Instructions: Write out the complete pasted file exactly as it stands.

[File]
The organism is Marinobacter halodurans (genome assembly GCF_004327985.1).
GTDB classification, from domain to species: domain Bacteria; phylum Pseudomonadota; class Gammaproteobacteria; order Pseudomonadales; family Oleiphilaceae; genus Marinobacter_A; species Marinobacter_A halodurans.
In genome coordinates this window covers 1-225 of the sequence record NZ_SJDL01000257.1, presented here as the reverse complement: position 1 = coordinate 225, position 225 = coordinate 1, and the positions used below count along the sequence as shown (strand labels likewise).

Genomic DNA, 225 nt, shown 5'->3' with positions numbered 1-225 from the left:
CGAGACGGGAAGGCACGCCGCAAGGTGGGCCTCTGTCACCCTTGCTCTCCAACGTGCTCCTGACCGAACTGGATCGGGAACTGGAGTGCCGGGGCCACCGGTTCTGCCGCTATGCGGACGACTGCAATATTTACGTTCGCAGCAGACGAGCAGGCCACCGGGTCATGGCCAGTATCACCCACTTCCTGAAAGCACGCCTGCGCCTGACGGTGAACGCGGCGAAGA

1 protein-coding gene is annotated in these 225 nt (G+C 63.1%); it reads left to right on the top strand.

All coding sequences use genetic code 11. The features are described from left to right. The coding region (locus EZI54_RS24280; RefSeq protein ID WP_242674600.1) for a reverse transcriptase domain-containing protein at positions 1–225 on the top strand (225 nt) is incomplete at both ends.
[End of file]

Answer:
The organism is Marinobacter halodurans (genome assembly GCF_004327985.1).
GTDB classification, from domain to species: domain Bacteria; phylum Pseudomonadota; class Gammaproteobacteria; order Pseudomonadales; family Oleiphilaceae; genus Marinobacter_A; species Marinobacter_A halodurans.
In genome coordinates this window covers 1-225 of the sequence record NZ_SJDL01000257.1, presented here as the reverse complement: position 1 = coordinate 225, position 225 = coordinate 1, and the positions used below count along the sequence as shown (strand labels likewise).

Genomic DNA, 225 nt, shown 5'->3' with positions numbered 1-225 from the left:
CGAGACGGGAAGGCACGCCGCAAGGTGGGCCTCTGTCACCCTTGCTCTCCAACGTGCTCCTGACCGAACTGGATCGGGAACTGGAGTGCCGGGGCCACCGGTTCTGCCGCTATGCGGACGACTGCAATATTTACGTTCGCAGCAGACGAGCAGGCCACCGGGTCATGGCCAGTATCACCCACTTCCTGAAAGCACGCCTGCGCCTGACGGTGAACGCGGCGAAGA

1 protein-coding gene is annotated in these 225 nt (G+C 63.1%); it reads left to right on the top strand.

All coding sequences use genetic code 11. The features are described from left to right. The coding region (locus EZI54_RS24280; RefSeq protein ID WP_242674600.1) for a reverse transcriptase domain-containing protein at positions 1–225 on the top strand (225 nt) is incomplete at both ends.